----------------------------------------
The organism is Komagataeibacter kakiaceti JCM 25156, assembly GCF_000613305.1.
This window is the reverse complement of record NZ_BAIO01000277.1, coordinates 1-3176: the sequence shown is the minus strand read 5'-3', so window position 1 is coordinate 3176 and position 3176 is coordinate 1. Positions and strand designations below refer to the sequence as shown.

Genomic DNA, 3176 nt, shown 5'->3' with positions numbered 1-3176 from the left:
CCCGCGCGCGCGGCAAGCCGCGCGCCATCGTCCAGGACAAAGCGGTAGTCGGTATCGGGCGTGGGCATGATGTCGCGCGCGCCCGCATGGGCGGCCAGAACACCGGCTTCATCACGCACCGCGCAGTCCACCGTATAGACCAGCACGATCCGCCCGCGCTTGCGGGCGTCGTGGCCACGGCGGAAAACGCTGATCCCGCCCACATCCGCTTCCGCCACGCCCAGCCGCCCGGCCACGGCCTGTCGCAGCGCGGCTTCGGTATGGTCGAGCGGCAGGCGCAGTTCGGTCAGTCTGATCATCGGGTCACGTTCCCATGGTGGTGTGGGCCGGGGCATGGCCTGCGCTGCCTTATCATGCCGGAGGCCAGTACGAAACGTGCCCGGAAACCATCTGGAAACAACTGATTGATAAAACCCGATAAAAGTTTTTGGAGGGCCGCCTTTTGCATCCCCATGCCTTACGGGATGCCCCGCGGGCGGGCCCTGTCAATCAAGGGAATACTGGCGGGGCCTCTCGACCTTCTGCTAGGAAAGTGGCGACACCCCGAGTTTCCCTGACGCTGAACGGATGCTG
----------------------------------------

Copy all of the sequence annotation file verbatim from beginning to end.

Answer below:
The organism is Komagataeibacter kakiaceti JCM 25156, assembly GCF_000613305.1.
This window is the reverse complement of record NZ_BAIO01000277.1, coordinates 1-3176: the sequence shown is the minus strand read 5'-3', so window position 1 is coordinate 3176 and position 3176 is coordinate 1. Positions and strand designations below refer to the sequence as shown.

Genomic DNA, 3176 nt, shown 5'->3' with positions numbered 1-3176 from the left:
CCCGCGCGCGCGGCAAGCCGCGCGCCATCGTCCAGGACAAAGCGGTAGTCGGTATCGGGCGTGGGCATGATGTCGCGCGCGCCCGCATGGGCGGCCAGAACACCGGCTTCATCACGCACCGCGCAGTCCACCGTATAGACCAGCACGATCCGCCCGCGCTTGCGGGCGTCGTGGCCACGGCGGAAAACGCTGATCCCGCCCACATCCGCTTCCGCCACGCCCAGCCGCCCGGCCACGGCCTGTCGCAGCGCGGCTTCGGTATGGTCGAGCGGCAGGCGCAGTTCGGTCAGTCTGATCATCGGGTCACGTTCCCATGGTGGTGTGGGCCGGGGCATGGCCTGCGCTGCCTTATCATGCCGGAGGCCAGTACGAAACGTGCCCGGAAACCATCTGGAAACAACTGATTGATAAAACCCGATAAAAGTTTTTGGAGGGCCGCCTTTTGCATCCCCATGCCTTACGGGATGCCCCGCGGGCGGGCCCTGTCAATCAAGGGAATACTGGCGGGGCCTCTCGACCTTCTGCTAGGAAAGTGGCGACACCCCGAGTTTCCCTGACGCTGAACGGATGCTG